The servervariablenames( function returns the names of all server variables associated with a database.


This function has one parameter:

database – name of the shared database that contains the server variables. If this parameter is missing or empty, the current database is assumed.


This function returns the names of all server variables associated with a database. Each name is separated by a carriage return. Depending on your network speed and how busy the server is, there may be a slight delay before this function returns the requested list (however there is no delay if this function is run on the server in web code).

This example checks to see if a server variable named AreaCode exists, and if so, assigns it to a local variable. If it doesn’t exist, the area code 714 is used.

let areacode = "714"
if arraycontains(servervariablenames(),"AreaCode",cr()
    areacode = servervariable("AreaCode")

Note: The example above illustrates how this function works, but it is a bit contrived, because there is a much shorter way to perform this task using only the servervariable( and catcherror( functions, as shown below. Not only is the code shorter, but it also requires only one network access, instead of two:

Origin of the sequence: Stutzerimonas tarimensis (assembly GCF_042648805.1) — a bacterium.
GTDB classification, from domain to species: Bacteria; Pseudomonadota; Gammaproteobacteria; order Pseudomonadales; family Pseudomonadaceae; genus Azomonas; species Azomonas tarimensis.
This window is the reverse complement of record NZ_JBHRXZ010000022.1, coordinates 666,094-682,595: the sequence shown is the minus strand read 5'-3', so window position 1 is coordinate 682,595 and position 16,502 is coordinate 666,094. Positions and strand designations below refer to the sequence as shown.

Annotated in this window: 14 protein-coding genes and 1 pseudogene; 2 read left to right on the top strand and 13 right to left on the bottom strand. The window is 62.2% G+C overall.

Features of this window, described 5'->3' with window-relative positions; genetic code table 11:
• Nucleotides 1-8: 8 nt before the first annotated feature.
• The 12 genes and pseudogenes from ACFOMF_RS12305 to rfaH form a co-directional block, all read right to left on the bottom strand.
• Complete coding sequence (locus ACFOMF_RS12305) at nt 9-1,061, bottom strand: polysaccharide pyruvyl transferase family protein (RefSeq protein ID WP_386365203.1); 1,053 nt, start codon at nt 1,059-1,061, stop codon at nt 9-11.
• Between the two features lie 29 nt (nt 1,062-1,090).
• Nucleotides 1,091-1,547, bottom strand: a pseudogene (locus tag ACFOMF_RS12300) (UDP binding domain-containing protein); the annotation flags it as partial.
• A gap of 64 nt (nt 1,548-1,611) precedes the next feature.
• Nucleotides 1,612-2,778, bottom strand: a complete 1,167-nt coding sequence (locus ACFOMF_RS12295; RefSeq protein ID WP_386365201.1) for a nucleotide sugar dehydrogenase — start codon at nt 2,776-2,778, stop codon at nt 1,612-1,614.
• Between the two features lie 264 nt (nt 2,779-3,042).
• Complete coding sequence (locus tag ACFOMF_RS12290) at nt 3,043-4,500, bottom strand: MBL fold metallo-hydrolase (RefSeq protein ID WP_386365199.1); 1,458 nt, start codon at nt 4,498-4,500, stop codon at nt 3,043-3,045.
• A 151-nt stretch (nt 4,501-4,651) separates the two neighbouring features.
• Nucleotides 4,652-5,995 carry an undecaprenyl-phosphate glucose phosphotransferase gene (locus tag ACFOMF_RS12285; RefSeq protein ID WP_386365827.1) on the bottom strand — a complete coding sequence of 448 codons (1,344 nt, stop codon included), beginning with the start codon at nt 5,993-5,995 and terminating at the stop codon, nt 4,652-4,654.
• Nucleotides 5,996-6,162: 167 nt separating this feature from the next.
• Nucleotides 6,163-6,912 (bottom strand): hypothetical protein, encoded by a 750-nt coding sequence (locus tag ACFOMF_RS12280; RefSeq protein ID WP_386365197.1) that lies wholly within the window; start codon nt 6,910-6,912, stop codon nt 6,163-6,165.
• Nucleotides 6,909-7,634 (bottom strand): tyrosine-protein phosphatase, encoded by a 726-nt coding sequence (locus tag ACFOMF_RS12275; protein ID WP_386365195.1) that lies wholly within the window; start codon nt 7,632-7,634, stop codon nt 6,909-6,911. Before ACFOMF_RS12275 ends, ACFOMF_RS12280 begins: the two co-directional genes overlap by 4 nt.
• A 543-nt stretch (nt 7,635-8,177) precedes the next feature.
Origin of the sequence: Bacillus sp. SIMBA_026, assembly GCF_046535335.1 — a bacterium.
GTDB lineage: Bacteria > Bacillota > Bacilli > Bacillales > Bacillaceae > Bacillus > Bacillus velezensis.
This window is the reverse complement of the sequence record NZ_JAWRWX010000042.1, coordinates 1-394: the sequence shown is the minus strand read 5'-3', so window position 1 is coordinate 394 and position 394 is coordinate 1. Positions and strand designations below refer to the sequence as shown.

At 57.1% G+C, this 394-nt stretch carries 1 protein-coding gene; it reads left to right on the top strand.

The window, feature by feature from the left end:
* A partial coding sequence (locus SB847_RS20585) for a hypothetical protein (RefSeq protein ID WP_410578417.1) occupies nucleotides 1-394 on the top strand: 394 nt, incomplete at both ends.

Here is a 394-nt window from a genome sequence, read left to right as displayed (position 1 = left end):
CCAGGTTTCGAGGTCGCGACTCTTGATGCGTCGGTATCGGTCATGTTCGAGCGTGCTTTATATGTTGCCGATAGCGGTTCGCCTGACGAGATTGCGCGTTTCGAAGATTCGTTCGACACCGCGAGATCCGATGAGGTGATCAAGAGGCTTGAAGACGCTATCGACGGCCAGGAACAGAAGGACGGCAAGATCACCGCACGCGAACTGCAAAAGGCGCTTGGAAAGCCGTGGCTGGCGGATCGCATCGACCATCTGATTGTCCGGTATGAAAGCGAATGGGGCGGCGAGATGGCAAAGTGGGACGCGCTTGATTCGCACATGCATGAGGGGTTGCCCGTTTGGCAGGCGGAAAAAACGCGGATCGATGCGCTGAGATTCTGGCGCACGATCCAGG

let areacode = catcherror("714", servervariable("AreaCode"))

The servervariablenames( function normally returns a list of server variables in the current database, but you can specify a different database if you want. The specified database must be a shared database, and it must be currently open. Here is a revised version of the previous contrived example that accesses the server variables in the Contacts database instead of the current database.

let areacode = "714"
if arraycontains(servervariablenames("Contacts"),"AreaCode",cr()
    areacode = servervariable("Contacts","AreaCode")

Once again, there is a shorter way to perform this task.

let areacode = catcherror("714", servervariable("Contacts","AreaCode"))

See Also


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